Reason #3: It can be a way to feel. In particular, individuals with a trauma history may self-harm to feel something other than numbness and to take control of their own pain.
Reason #4: It’s an alternative way to feel negative emotion. Kids raised in a household where sadness, hurt, or disappointment get invalidated or mocked quickly learn it’s not okay to feel bad. Cutting becomes an “acceptable” way to feel pain—if they’re not allowed to feel it emotionally, they’ll let it out physically.
In short, think of cutting and self-harm as any other unhealthy coping mechanism like getting drunk, binge eating, or getting high–it’s a way to feel something other than what you’re feeling, and, with the self-criticism angle, can be a way to punish yourself for not measuring up.
It goes without saying that cutting is dangerous—it’s all too easy to cut too deeply, even when suicide isn’t the intent. And individuals who cut know it’s unhealthy–they go to great lengths to hide their behavior, not to mention their scars.
How Can Individuals Who Self-Harm Stop?
In a 2015 study, researchers asked former cutters why they stopped. There were many answers, but there were three big ones. First. almost 40% talked about self-awareness; those who came to realize they could handle feeling crappy for a while, or that they would probably feel better soon when negative emotion struck, stopped cutting. Nearly a quarter (24%) stopped because because they felt someone loved or cared for them—they may have entered a loving relationship or their friends made them feel worthy and cared for. And 27% simply said they grew out of it.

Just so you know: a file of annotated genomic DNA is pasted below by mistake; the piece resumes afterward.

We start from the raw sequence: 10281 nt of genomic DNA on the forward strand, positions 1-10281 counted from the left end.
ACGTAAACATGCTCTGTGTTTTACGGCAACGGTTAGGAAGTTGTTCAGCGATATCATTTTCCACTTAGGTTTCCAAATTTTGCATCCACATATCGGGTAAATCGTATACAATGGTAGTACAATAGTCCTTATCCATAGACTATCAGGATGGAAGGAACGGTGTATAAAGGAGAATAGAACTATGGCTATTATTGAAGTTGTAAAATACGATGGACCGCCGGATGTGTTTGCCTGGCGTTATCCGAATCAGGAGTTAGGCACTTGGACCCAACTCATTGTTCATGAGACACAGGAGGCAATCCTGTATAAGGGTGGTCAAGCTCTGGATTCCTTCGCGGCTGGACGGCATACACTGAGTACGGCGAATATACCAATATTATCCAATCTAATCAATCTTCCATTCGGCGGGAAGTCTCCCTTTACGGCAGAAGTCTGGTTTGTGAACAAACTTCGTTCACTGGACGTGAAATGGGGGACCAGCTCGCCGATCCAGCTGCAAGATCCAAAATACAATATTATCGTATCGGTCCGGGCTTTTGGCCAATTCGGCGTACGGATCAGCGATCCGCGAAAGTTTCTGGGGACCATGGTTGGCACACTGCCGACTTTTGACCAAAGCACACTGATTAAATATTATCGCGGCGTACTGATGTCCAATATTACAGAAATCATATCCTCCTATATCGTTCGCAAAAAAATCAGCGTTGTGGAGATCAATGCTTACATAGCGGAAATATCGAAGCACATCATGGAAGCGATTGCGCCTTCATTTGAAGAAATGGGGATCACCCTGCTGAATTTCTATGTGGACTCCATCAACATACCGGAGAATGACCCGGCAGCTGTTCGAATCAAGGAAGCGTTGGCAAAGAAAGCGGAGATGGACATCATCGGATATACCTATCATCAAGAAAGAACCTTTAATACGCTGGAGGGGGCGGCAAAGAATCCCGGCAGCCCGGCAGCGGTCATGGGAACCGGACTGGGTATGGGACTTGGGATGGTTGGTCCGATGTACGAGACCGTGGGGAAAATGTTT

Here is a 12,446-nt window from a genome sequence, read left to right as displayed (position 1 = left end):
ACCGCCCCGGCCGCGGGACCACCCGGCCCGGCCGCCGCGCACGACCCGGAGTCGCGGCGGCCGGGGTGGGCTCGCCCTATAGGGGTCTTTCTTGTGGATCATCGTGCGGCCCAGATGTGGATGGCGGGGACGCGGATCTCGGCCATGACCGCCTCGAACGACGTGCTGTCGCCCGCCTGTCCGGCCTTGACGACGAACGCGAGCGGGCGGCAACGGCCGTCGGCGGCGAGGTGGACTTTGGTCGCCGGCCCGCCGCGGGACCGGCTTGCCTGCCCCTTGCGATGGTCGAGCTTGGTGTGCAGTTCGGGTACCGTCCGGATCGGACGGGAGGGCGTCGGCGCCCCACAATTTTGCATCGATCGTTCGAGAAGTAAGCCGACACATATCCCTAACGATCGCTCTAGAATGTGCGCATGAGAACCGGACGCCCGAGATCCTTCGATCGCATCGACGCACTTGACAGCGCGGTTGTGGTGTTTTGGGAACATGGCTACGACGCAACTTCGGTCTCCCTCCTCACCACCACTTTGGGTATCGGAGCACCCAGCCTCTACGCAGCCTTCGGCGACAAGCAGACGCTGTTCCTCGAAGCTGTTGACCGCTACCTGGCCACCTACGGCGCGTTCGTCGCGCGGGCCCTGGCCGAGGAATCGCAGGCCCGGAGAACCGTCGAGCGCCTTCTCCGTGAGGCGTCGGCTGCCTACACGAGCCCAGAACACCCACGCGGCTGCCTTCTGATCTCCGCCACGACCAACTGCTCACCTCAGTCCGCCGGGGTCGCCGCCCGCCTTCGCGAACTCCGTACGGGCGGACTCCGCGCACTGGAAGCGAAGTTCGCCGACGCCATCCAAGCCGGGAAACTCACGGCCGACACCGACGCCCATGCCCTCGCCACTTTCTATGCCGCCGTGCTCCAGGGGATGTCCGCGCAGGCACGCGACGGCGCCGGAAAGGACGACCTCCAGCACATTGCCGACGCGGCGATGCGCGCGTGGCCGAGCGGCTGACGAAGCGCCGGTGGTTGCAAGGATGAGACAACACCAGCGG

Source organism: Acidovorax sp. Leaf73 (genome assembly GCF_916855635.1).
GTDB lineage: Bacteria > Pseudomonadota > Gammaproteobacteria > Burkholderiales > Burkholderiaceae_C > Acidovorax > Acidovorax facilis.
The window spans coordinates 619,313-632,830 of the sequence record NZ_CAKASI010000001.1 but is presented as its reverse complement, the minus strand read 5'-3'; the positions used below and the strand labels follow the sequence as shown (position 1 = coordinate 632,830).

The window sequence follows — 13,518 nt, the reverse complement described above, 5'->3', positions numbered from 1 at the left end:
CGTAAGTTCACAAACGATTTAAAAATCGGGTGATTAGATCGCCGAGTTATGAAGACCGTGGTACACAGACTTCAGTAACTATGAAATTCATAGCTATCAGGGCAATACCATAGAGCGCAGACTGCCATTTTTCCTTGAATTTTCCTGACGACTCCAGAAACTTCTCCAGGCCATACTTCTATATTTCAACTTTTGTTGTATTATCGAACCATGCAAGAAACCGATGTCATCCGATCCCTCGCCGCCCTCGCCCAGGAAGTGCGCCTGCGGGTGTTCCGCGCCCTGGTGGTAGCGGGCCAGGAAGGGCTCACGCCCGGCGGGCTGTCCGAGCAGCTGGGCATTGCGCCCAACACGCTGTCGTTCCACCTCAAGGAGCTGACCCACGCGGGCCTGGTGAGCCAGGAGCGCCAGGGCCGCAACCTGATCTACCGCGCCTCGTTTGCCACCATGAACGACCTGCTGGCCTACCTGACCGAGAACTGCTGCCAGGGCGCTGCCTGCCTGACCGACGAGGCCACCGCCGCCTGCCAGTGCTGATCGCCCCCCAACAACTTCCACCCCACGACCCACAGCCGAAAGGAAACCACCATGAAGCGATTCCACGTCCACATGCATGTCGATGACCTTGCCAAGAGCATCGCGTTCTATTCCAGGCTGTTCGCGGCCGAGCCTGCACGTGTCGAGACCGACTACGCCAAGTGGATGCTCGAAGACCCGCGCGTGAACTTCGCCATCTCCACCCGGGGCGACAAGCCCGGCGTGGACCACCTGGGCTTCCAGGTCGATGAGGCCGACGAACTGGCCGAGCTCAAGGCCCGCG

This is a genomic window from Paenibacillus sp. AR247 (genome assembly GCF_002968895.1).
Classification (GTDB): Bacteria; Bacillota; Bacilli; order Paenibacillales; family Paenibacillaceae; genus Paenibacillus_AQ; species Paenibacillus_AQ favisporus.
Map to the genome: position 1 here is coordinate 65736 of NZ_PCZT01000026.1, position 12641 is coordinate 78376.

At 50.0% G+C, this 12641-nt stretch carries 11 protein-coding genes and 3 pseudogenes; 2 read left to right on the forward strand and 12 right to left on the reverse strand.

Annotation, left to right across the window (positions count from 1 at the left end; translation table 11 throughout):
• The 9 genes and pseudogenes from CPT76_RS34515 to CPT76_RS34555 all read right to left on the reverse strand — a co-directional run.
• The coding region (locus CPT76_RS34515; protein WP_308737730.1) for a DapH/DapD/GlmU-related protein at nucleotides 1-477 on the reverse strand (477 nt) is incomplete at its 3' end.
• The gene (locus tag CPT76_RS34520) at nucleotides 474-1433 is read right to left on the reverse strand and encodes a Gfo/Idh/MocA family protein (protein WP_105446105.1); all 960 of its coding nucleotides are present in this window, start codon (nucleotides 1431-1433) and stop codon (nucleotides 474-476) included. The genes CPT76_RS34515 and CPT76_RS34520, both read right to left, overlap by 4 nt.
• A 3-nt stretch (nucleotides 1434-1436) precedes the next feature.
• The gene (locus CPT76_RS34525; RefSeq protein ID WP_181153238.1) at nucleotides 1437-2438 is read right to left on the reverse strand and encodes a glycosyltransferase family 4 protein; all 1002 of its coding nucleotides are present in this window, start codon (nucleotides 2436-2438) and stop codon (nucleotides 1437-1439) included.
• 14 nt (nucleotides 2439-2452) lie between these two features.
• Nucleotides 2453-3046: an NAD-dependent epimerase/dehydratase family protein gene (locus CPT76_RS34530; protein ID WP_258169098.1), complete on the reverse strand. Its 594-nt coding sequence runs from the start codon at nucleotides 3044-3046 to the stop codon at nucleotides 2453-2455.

But if those things don’t come into your life, what are some concrete methods to stop?
First, it’s important to match the solution with the reason for cutting. If cutting is a way to feel deep dark emotions, experiment with ways to feel those emotions safely: listen to music that allows you to feel what you feel, have a good cry, or write out your thoughts in a journal, even if you just write page after page of profanity in big black letters. Or if cutting is a way to release tension, move your body—visit a boxing gym or go for a long, pounding run.
If channeling your pain into another activity doesn’t work, you can try to simulate cutting—it won’t be as satisfying, but it’s safer. Squeeze ice until your hands hurt or draw on your skin with a red marker instead of cutting it.
Finally, you can try waiting it out. It will be excruciating, especially at first, but the urge will pass. Promise yourself (or someone who loves you) that you’ll wait 10 minutes, 20 minutes, or however long you agree on.
To wrap up, cutting can be a hard habit to break—that harsh inner critic is a voice not easily silenced. It takes time and courage, but know that that inner critic can slowly be edged out by something you didn’t even know you had: inner strength.